Major lakes in its basin

  • Lake Mead is the largest reservoir in the US in terms of volume and was formed in the 1930s by the Hoover Dam in Southern Nevada.
  • Its main source of water is obtained from the Rocky Mountain snowmelt and runoff.
  • The other is Lake Powell, the reservoir created by the Glen Canyon Dam in Arizona.

Reasons for shortage

  • Since the year 2000, this river basin has been experiencing a prolonged drought.
  • This persistent drought has led to a lowering down of the water levels in the basin’s reservoirs to meet the demand over the years.
  • But even with great water storing capacity, over the years the demand for water from the basin has increased whereas supply is restricted.

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Wetland Conservation

Four new Wetlands added to Ramsar list


From UPSC perspective, the following things are important :

Prelims level : Ramsar wetlands in India

Mains level : Wetlanc conservation

Four more wetlands from India get recognition from the Ramsar Secretariat as Ramsar sites.

What are Wetlands?

  • A wetland is a distinct ecosystem that is flooded by water, either permanently or seasonally, where oxygen-free processes prevail.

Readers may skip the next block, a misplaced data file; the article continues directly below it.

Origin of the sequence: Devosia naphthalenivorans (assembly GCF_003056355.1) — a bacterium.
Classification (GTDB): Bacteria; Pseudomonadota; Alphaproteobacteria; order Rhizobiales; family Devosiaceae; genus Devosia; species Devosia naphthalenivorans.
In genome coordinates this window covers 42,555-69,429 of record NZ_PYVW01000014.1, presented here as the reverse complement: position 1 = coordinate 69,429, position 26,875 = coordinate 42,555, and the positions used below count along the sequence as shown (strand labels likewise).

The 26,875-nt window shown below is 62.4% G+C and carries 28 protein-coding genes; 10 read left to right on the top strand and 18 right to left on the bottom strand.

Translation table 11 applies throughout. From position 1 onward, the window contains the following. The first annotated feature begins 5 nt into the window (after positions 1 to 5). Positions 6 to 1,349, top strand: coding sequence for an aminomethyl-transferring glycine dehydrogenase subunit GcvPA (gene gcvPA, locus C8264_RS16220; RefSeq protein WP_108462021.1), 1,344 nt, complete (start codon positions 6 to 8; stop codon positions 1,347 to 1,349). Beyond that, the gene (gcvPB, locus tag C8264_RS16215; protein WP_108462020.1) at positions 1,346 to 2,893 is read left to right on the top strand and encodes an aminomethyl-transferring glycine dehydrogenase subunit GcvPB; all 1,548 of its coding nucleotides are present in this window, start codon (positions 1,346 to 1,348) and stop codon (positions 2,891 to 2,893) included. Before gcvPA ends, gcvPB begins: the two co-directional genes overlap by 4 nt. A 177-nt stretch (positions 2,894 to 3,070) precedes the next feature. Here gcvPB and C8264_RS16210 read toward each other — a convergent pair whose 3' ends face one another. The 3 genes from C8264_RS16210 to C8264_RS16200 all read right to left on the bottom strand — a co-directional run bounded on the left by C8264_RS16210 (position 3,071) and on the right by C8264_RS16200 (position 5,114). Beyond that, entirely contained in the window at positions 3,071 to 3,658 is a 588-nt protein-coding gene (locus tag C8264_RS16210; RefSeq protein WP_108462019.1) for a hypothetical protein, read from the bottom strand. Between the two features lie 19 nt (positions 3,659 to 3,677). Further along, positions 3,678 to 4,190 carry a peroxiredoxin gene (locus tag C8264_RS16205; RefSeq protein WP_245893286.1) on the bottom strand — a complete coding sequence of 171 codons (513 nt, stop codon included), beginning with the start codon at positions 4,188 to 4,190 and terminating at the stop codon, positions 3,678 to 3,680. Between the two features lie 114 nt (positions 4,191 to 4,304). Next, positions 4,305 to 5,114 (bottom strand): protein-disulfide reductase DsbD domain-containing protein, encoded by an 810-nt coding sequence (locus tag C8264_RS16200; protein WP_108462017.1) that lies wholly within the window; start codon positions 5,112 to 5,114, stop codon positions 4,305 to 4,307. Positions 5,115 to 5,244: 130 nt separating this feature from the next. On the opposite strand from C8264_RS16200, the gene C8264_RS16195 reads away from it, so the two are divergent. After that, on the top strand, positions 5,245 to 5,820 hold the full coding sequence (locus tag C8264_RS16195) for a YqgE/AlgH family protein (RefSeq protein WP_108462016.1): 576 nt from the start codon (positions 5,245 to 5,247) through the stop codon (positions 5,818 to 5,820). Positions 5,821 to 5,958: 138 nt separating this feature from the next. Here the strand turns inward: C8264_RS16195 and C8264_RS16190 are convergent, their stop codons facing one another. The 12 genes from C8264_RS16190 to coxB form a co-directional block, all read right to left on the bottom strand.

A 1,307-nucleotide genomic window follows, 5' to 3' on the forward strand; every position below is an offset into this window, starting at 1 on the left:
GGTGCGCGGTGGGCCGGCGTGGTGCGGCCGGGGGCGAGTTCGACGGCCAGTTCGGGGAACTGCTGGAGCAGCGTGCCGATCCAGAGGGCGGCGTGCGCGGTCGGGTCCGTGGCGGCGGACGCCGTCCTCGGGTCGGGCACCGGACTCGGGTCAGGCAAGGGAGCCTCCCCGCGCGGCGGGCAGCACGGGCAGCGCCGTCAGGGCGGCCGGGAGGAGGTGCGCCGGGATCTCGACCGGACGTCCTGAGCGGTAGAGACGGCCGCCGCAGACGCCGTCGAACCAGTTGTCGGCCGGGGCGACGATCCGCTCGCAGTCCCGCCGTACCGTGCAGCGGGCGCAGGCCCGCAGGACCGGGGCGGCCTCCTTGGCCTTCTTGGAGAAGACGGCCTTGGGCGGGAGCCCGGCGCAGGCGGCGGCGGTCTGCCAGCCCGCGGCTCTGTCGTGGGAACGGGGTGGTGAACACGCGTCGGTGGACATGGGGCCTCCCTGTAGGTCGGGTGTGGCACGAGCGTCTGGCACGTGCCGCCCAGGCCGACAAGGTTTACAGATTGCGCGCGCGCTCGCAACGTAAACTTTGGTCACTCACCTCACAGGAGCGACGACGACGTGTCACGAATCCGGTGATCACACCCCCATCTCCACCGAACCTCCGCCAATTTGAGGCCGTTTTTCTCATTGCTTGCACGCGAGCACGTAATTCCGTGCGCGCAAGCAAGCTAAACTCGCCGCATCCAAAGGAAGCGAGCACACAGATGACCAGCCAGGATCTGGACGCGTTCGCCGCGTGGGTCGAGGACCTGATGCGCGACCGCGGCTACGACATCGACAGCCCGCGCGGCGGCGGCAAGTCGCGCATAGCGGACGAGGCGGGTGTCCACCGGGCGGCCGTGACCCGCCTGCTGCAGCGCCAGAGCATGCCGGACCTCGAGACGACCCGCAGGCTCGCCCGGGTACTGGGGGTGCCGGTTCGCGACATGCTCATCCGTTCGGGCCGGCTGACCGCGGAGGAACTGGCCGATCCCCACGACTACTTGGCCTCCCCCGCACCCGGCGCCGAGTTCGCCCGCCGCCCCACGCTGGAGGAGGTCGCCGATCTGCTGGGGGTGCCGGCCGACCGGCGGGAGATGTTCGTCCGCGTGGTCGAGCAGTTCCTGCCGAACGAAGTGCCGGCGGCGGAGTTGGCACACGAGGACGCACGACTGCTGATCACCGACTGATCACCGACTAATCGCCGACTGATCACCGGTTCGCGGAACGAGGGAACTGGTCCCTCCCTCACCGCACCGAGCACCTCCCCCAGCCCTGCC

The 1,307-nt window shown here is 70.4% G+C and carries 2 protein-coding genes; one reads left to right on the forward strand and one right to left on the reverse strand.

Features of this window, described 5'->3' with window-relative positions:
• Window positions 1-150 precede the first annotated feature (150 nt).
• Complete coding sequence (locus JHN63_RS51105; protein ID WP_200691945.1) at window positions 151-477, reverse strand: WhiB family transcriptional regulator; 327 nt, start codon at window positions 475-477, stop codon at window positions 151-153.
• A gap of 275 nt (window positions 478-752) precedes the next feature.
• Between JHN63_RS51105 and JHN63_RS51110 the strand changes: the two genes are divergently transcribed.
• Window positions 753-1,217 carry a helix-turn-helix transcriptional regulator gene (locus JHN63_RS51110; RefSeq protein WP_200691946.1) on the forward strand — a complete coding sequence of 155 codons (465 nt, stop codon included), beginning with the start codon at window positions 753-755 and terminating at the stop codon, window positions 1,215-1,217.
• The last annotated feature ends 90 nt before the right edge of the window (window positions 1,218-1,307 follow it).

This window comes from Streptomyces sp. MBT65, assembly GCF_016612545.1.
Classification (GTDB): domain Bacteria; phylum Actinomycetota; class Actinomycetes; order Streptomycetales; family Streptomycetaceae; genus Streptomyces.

• The primary factor that distinguishes wetlands from other landforms or water bodies is the characteristic vegetation of aquatic plants, adapted to the unique hydric soil.

Significance of Wetlands

  • Wetlands provide a wide range of important resources and ecosystem services such as food, water, fibre, groundwater recharge, water purification, flood moderation, erosion control, and climate regulation.
  • They are, in fact, are a major source of water and our main supply of freshwater comes from an array of wetlands that help soak rainfall and recharge groundwater.
  • They provide many societal benefits: food and habitat for fish and wildlife, including threatened and endangered species; water quality improvement; flood storage; shoreline erosion control; economically beneficial natural products for human use; and opportunities for recreation, education, and research, etc.

Which are the new sites added to the Ramsar List?

  • Thol and Wadhwana from Gujarat and
  • Sultanpur and Bhindawas from Haryana

With this, the number of Ramsar sites in India are 46 and the surface area covered by these sites is now 1,083,322 hectares.

(1) Bhindawas Wildlife Sanctuary

  • Bhindawas WLS, the largest wetland in Haryana is a human-made freshwater wetland.
  • Over 250 bird species use the sanctuary throughout the year as a resting and roosting site.